AUSTRALIA’S epic drought is shrinking beef production with the national cattle herd expected to fall to its lowest levels since the mid-1990s.
Meat and Livestock Australia predicts the national beef herd will drop 3.7 per cent to 26.2 million head by mid-year, in the process pushing down beef production and exports at a time when strong demand from Asia is set to continue and competition is growing.
Cattle slaughter is forecast to drop three per cent to 7.6 million head this year and beef production by four per cent, to 2.2 million tonnes carcase weight.
MLA market intelligence manager Scott Tolmie says drought conditions across New South Wales and south-west Queensland have undone much of the herd rebuild achieved since the 2013-2015 drought.
“A significant turnaround in conditions is needed before rebuilding can recommence,” Tolmie says.
“The prospect of another below average northern wet season and a largely negative three-month rainfall outlook will likely mean many producers that retained stock in 2018 will continue or commence destocking in the months ahead.
Carcase weights are expected to drop to an average 289 kg a head this year as the female kill remains elevated and the ability and cost to finish cattle remains challenging.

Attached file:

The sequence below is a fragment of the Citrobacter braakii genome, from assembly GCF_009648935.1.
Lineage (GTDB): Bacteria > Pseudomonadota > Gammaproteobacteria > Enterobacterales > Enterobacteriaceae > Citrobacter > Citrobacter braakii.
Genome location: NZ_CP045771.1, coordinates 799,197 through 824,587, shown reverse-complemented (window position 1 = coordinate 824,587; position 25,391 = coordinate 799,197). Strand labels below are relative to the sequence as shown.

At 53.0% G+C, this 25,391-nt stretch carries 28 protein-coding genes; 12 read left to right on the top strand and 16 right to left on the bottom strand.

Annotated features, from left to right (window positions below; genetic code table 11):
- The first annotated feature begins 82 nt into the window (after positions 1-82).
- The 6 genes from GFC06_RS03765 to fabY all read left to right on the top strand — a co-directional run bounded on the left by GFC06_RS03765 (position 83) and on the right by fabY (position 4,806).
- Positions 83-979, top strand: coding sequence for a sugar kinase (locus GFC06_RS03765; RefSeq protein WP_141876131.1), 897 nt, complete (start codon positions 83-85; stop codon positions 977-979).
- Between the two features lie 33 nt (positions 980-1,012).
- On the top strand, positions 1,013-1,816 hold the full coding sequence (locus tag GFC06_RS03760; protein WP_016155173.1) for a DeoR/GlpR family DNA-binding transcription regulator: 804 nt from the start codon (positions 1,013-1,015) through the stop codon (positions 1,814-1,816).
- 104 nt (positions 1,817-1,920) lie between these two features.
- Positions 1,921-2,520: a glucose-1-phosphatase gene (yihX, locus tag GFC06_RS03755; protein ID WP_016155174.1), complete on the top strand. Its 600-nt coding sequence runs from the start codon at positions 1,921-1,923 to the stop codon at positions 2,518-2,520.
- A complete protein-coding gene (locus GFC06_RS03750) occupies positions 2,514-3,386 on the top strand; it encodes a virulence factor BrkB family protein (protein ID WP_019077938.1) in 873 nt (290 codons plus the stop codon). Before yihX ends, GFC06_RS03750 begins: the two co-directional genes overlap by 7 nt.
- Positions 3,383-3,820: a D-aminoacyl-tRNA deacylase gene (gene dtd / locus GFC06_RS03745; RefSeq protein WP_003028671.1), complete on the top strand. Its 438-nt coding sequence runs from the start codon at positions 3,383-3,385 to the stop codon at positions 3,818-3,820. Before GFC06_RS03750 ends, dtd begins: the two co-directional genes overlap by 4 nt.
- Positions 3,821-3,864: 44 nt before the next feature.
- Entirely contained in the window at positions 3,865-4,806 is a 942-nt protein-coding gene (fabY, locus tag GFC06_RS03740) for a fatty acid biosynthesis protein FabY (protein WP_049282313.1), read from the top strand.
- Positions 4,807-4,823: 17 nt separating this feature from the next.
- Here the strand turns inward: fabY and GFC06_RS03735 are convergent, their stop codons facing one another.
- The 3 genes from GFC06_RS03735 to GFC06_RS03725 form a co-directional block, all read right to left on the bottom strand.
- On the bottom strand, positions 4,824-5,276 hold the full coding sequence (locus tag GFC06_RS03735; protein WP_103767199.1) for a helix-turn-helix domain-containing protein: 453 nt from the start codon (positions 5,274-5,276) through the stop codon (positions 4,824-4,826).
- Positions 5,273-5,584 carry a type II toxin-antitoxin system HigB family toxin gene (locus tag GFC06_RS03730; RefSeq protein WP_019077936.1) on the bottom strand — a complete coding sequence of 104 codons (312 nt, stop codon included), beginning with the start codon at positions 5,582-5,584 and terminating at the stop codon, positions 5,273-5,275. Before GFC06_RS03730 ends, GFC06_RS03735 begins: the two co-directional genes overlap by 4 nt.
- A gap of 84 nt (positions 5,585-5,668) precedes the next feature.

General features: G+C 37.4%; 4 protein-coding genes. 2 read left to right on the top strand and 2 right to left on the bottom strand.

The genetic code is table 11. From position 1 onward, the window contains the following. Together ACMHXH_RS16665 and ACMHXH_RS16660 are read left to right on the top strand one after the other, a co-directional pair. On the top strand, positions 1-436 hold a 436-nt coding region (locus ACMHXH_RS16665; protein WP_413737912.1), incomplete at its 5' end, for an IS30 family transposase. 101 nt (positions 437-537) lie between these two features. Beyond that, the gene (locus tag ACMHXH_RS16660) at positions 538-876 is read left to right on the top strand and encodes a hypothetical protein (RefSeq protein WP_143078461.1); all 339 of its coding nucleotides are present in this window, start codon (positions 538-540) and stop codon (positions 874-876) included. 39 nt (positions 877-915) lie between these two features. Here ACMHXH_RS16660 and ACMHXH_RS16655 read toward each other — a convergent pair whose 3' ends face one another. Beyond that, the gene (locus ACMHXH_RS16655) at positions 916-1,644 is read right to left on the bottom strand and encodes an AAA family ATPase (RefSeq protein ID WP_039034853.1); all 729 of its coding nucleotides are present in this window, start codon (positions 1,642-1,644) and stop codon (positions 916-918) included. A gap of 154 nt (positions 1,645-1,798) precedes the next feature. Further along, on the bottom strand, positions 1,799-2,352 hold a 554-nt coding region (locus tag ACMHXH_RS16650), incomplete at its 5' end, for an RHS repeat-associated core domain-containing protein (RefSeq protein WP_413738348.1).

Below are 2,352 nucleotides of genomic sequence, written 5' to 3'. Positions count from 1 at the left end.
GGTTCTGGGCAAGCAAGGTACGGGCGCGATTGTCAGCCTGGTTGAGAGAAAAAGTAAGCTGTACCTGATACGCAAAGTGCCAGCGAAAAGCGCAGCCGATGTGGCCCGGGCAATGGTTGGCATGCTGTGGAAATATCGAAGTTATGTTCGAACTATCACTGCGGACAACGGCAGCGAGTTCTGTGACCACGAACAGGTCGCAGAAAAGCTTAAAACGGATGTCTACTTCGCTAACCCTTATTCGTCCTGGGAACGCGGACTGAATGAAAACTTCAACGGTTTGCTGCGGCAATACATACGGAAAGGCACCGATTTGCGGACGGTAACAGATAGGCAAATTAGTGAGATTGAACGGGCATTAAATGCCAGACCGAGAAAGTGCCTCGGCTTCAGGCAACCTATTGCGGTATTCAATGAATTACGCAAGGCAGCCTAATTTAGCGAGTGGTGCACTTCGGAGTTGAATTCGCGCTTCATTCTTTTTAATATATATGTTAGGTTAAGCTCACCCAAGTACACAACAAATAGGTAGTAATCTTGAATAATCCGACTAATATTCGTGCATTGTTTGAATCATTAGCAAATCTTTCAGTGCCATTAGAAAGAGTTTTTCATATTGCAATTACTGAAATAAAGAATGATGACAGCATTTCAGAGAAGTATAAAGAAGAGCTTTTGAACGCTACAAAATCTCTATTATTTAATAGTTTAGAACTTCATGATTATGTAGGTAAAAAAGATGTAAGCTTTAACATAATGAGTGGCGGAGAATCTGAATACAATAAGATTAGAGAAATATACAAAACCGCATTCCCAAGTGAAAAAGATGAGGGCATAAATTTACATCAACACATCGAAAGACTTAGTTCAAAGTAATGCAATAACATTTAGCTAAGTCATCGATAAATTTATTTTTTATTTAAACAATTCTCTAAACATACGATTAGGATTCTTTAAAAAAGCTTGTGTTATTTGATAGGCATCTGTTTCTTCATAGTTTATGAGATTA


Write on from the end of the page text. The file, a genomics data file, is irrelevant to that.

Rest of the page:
Tolmie says any further destocking will see downward pressure on cattle prices, particularly for store condition cattle.
“Finished cattle will likely remain supported to some degree, given the tight supply of quality slaughter cattle and strong demand fundamentals in many markets,” he says.
“Seasonal conditions will most likely have the strongest impact on domestic cattle prices, however, exchange rates, production in the United States and South America, market access developments and demand from China will all play an important part.”
Australian beef exports ended 2018 at 1.13 million tonnes, the third largest year on record and the sixth consecutive year exceeding one million tonnes.
Japan, the US and South Korea were the three largest markets. However, China recorded the strongest growth, up 48 peer cent year-on-year to 163,000 tonnes.